Date of Award

4-23-2014

Document Type

Dissertation

Degree Name

Doctor of Philosophy (PhD)

Department

Nursing and Allied Health Professions

First Advisor

Teresa Shellenbarger, Ph.D.

Second Advisor

Michele Crytzer, D.Ed.

Third Advisor

Christoph Maier, Ph.D.

Abstract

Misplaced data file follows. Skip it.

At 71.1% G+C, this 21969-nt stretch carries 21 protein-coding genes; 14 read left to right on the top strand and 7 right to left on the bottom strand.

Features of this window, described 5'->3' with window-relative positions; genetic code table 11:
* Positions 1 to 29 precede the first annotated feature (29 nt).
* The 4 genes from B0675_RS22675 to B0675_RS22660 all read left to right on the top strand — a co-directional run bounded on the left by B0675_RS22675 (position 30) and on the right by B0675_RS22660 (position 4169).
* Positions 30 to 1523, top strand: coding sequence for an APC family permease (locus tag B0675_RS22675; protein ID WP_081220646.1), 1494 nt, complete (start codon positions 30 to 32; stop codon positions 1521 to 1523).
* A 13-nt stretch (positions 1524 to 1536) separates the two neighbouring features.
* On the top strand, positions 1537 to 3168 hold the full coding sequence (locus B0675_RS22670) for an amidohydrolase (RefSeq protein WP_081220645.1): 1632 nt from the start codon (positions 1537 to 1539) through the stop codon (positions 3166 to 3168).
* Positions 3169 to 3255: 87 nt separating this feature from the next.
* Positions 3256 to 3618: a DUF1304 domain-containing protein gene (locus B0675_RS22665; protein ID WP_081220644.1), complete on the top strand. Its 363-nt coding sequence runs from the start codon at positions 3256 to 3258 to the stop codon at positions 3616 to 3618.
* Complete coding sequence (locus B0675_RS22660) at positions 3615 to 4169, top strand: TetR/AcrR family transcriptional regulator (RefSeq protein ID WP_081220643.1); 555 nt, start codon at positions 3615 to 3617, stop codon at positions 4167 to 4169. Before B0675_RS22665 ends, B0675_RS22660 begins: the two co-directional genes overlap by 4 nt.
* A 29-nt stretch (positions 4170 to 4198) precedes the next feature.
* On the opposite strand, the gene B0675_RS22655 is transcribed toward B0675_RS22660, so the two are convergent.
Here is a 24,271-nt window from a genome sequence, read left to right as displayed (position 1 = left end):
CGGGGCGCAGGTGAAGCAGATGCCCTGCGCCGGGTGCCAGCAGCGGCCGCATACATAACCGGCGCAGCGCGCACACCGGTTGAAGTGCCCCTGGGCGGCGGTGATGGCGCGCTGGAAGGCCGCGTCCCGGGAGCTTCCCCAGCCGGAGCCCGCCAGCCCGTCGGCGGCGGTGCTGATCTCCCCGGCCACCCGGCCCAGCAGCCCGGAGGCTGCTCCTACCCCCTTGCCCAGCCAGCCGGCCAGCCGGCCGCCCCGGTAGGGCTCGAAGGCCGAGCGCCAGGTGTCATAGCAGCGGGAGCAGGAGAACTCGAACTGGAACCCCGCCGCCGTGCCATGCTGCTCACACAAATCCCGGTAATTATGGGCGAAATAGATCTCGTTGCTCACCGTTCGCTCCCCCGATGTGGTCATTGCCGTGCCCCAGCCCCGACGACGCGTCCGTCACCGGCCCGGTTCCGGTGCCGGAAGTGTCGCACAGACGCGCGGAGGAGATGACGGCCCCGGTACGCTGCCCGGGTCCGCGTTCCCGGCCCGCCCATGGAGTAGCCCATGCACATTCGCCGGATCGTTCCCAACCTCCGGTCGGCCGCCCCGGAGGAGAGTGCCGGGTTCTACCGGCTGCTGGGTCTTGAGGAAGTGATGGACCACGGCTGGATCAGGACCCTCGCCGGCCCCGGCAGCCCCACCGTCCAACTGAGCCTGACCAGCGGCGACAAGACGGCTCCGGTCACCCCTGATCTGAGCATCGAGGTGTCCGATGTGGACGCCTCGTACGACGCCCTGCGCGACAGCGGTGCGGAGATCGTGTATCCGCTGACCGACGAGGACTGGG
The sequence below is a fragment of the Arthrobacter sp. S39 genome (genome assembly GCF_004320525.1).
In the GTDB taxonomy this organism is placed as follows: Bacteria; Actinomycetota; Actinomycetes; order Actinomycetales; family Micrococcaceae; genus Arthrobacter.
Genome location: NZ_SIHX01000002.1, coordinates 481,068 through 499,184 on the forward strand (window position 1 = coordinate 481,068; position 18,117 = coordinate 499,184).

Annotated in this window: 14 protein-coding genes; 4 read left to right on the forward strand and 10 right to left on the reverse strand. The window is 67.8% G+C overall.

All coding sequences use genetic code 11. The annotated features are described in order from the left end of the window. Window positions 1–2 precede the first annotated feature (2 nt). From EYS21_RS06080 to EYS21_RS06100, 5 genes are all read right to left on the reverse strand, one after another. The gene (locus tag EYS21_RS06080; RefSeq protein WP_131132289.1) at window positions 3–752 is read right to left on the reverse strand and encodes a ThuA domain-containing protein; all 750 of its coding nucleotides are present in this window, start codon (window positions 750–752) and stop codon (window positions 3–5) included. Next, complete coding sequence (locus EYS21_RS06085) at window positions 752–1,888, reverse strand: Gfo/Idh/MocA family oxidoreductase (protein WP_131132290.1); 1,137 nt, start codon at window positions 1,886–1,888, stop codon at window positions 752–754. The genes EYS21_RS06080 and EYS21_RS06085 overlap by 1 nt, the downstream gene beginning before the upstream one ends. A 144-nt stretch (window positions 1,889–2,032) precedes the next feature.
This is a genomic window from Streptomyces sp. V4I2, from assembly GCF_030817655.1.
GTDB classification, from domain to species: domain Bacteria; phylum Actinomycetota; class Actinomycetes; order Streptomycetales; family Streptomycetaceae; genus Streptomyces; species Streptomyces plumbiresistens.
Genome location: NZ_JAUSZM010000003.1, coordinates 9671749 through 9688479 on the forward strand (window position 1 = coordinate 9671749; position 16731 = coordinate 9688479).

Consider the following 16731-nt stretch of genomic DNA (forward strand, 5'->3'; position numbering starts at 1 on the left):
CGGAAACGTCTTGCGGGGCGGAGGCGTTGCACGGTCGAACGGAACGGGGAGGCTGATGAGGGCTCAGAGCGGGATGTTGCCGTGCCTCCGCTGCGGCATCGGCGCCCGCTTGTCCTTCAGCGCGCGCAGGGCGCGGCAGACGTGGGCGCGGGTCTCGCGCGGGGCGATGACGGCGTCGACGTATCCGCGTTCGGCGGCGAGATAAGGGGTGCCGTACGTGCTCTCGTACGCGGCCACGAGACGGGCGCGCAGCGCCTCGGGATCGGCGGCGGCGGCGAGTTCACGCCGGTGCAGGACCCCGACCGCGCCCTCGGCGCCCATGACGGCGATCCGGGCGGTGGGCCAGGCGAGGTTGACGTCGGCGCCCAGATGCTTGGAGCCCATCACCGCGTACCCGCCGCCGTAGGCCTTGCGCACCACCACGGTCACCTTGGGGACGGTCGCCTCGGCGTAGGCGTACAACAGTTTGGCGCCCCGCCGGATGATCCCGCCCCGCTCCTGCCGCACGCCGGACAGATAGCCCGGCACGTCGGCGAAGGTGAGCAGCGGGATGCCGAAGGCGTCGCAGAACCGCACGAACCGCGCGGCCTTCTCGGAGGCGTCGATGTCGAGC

Pre-licensure baccalaureate nursing programs are facing the demand to retain and graduate students with the skills needed for the complex health care environment. Nursing faculty are challenged to identify the most appropriate student-centered strategies for promoting cognitive engagement in learning and academic success of the current generation of nursing students. To know how to adequately equip pre-licensure baccalaureate millennial nursing students with life-long learning skills, nursing faculty should have an understanding of the interrelationship between self-regulated approaches to learning, cognitive engagement, and successful academic outcomes. This study examined factors that influence cognitive engagement in learning and academic success of senior-level pre-licensure baccalaureate millennial nursing students. This study utilized a quantitative descriptive correlational design. A convenience sample of 65 pre-licensure baccalaureate millennial nursing students enrolled in a specific nursing theory course at a large state university in western Pennsylvania was used. The Motivated Strategies for Learning Questionnaire (MSLQ) was used to assess the motivational construct of self-efficacy and the use of cognitive self-regulated learning strategies amongst this cohort of learners. This study revealed senior-level pre-licensure baccalaureate millennial nursing students use all three cognitive self-regulated learning strategies (e.g., rehearsal, elaboration, organization) to understand content in a nursing theory course. Further statistical analysis indicated an increase in study time was associated with the use of both basic (e.g., rehearsal) and complex (e.g., elaboration and organization) cognitive self-regulated approaches to learning. Whereas increased self-efficacy beliefs and high grade point averages were associated with the use of select complex cognitive self-regulated learning strategies. The results of this study offer nurse educators insight into the way senior-level pre-licensure baccalaureate millennial nursing students perceive, interact, and respond to the environment in which their learning occurs. The implications of this study may be used by nurse educators to aid in the planning and implementation of curriculum and instructional methods that encourage the development of higher-level competency based decision making skills. The results of this study also support the need for future research in this area.

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